How Livingston’s Championship tactics are thriving in the Premiership

How Livingston’s Championship tactics are thriving in the Premiership

By Blair Newman

It’s been a tumultuous few months at Livingston. Former manager David Hopkin left in the summer after guiding them to a second straight promotion. His replacement, the inexperienced Kenny Miller, lasted just two Premiership games as player-manager before leaving and being succeeded by Gary Holt. All of this, along with the arrival of 14 new players, ensured the club’s status as firm relegation favourites.


However, after six games into the campaign they sit pretty in fourth place and have suffered just one defeat – an opening day loss to champions Celtic, who they have since overtaken. Consequently, there is an increasing optimism that Livingston can not only survive, but thrive in the top flight this season.


Holt has changed little about the team’s style of play, continuing on the work Hopkin did before him. An aggressive defensive approach, coupled with a simple yet chaotic attacking strategy, has been enough to seal big wins against relegation rivals Hamilton and St Mirren, as well as Euro hopefuls Hibernian. Most recently, they became the first team to take points away from Hearts, drawing 0-0 with the table-toppers at Tynecastle.


Livingston’s system remains a 3-5-2, just as it was last term. A few personnel changes did occur during the summer window, however. Liam Kelly joined from Rangers to replace Neil Alexander in goal, Steven Lawless and Ricki Lamie were brought in to fill the wing-back berths, while the signing of Dolly Menga has added strength and directness to the frontline.


Elsewhere, the centre-back and central midfield trios remain in place following promotion. Declan Gallagher, captain Craig Halkett and Alan Lithgow make up the back three, while Scott Pittman, Shaun Byrne and Keaghan Jacobs occupy the midfield roles. Further forward, Scott Robinson provides mobility and endeavour alongside Menga.




Livingston’s clear principles


A lot can be learned about a team just by listening to their manager. Holt, speaking after his side’s win over Hibs, gave an insight into Livingston’s approach when stating: “If we suddenly turn up in two weeks’ time and think… we can pass the ball about and be tippy tappy, we’ll get turned over – we need to stick to what we’re good at.”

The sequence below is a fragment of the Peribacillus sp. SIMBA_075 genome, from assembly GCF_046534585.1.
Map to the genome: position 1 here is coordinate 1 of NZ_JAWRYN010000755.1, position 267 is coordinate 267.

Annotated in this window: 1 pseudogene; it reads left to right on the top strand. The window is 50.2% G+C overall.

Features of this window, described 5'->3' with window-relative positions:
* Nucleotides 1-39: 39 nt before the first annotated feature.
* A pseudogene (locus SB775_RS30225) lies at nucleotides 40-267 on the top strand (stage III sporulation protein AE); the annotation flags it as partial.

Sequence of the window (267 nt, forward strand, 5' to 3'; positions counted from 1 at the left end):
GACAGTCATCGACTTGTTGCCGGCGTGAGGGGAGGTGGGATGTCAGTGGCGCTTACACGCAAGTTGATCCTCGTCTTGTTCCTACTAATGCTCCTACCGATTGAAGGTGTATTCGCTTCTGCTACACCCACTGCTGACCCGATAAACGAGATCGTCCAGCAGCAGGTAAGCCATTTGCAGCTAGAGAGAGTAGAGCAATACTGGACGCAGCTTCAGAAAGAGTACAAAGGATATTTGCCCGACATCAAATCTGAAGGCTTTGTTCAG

The aversion to ‘tippy tappy’ football is, generally speaking, a problem within Scottish football. Managers refuse to even consider imbuing their teams with some sort of controlled possession style as they see it as risky. Having the ball can mean giving it away, and goals always look worse when coming after turnovers as opposed to after a good bit of organised attacking from the other team. If you’re going to lose, you might as well not stand out while doing so.


Holt, however, doesn’t deserve to be criticised for this mentality. Not yet, at least. All he is doing is underlining the clear principles that made Livingston so effective in the Championship and encouraging his players not to veer from the script. By doing what they know they can remain organised, and by being organised they can minimise their mistakes and compete in every game. The sophisticated passing can wait for now.


The statistics offer further confirmation of Livingston’s aversion to ‘risky’ possession. They have the lowest average possession in the league (43.6%), but play more long passes per 90 minutes than anyone else. To give some stylistic context, they are more direct than Martin Canning’s Hamilton, and that’s saying something.



Again, this isn’t a criticism. Directness in and of itself is not a bad thing in football, and Livingston are creating chances. Indeed, they are sixth in the Premiership table when it comes to Expected Goals, and they are actually scoring less than ‘expected’ – their xG so far is 7.05, but they have only scored six times. Once Menga gets settled up front and summer signing Craig Sibbald returns to full fitness, they may create and score even more.


Most of Livingston’s chances come from set plays or counter-attacks. This is no surprise considering their organised attacking is almost non-existent, so rarely do they actually have full control of the ball. Kelly and the centre-backs go long to the strikers at almost every opportunity, with the focus simultaneously on avoiding turnovers deep in their own half and on constantly stressing or turning the opponent’s back line.


As a result of this direct approach, neither they nor their opponent has organised possession. The ball is in the air a lot, and this leads to lots of attacking or defensive transitions. However, Holt’s team consistently give themselves a good chance of emerging victorious from these uncertain situations.


Firstly, they get compactness and numbers around the second balls through their wing-backs tucking in and their central midfielders pushing up. Rarely do Livingston find themselves in situations of numerical inferiority here, and the players’ positioning ensures they aren’t all bypassed at once with a simple headed clearance. Secondly, they are an extremely physical bunch, with Menga, Byrne and Lamie offering aerial threat.



With the strength and fitness throughout their core, as well as the good central presence that arises naturally from their 3-5-2 system, Holt’s side are built for winning 50/50 duels and securing loose balls. With this in mind, the more chaotic the game, the higher their chance of winning, and their direct attacking strategy leads to a whole lot of chaos.


The ironic thing is that a number of Livingston’s players are perfectly capable on the ball. Gallagher is comfortable driving forward, while Halkett and Lithgow both have fine passing ranges. And, if they do establish possession in the middle third, Jacobs and Byrne are steady passers.